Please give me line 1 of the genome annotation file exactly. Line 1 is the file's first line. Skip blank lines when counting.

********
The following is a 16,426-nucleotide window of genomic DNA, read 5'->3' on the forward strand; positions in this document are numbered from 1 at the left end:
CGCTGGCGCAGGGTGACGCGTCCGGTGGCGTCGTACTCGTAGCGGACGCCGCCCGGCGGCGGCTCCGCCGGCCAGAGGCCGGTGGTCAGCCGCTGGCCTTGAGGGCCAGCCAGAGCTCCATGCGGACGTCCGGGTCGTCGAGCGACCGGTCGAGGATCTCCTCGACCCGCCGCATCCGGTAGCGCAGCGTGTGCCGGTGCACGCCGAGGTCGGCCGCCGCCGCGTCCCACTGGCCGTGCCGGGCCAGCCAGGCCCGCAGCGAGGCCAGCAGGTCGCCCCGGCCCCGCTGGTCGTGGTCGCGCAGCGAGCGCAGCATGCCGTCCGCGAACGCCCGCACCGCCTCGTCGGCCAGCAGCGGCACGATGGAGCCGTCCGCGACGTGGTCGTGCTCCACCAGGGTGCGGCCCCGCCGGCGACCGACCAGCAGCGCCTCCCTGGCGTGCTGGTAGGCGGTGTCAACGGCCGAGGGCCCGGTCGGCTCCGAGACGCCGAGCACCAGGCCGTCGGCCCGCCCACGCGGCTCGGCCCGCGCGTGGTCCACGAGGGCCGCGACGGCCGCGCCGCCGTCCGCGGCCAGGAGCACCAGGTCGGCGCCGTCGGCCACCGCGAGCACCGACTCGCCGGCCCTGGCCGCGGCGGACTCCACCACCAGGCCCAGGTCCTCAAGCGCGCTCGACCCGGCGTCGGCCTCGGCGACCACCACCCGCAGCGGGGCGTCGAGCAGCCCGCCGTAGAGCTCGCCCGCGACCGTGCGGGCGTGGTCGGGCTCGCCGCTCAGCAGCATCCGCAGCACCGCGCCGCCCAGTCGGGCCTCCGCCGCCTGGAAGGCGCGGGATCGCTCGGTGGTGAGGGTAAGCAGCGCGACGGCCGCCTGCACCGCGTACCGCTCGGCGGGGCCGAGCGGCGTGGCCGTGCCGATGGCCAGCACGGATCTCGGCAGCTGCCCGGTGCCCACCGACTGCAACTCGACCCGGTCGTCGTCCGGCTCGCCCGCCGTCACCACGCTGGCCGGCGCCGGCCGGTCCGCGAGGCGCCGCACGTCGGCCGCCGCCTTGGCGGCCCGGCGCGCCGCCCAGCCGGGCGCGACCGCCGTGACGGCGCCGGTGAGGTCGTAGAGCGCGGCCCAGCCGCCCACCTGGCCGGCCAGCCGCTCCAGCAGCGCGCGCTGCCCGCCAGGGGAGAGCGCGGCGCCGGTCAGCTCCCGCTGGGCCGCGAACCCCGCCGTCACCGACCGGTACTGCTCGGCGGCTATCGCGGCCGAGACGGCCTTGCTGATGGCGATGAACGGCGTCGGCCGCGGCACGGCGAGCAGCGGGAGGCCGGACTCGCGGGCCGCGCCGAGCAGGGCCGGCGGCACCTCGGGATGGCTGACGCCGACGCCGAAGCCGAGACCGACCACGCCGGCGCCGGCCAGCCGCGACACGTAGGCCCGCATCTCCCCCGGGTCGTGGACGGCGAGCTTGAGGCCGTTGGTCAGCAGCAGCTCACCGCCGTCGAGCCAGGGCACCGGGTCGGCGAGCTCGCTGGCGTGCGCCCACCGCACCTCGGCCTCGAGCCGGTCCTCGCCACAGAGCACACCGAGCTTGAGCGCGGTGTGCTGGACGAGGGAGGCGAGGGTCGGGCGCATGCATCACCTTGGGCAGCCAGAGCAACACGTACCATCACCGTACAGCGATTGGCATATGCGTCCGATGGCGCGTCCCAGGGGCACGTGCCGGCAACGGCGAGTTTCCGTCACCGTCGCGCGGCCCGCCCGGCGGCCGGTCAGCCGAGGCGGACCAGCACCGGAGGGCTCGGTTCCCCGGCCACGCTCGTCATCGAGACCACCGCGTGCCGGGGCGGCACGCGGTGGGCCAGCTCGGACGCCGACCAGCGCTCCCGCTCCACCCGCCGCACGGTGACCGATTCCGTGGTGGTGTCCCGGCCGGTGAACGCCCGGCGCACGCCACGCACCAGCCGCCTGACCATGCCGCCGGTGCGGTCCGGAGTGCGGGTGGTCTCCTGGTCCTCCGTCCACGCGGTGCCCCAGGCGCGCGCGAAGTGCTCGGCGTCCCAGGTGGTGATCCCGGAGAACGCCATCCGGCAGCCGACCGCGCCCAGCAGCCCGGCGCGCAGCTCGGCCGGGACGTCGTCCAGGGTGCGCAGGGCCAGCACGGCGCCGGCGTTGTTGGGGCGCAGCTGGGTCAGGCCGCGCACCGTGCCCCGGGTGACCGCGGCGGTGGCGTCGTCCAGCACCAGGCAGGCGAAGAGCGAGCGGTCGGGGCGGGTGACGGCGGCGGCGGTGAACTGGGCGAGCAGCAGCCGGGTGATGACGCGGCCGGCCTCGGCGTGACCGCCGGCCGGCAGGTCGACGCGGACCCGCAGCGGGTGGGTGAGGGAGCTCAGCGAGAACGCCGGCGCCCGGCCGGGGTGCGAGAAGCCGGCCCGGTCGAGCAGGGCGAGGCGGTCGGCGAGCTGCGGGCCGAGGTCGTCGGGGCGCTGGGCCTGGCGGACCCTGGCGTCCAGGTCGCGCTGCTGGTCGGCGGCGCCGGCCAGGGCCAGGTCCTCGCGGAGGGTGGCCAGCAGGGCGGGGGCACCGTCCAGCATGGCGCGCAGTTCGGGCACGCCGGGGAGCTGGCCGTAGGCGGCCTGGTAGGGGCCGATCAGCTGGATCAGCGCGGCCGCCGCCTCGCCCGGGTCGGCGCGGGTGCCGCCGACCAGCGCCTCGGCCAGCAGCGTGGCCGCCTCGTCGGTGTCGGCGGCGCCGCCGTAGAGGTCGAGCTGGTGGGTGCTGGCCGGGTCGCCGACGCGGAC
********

The following is a 16,426-nucleotide window of genomic DNA, read 5'->3' on the forward strand; positions in this document are numbered from 1 at the left end: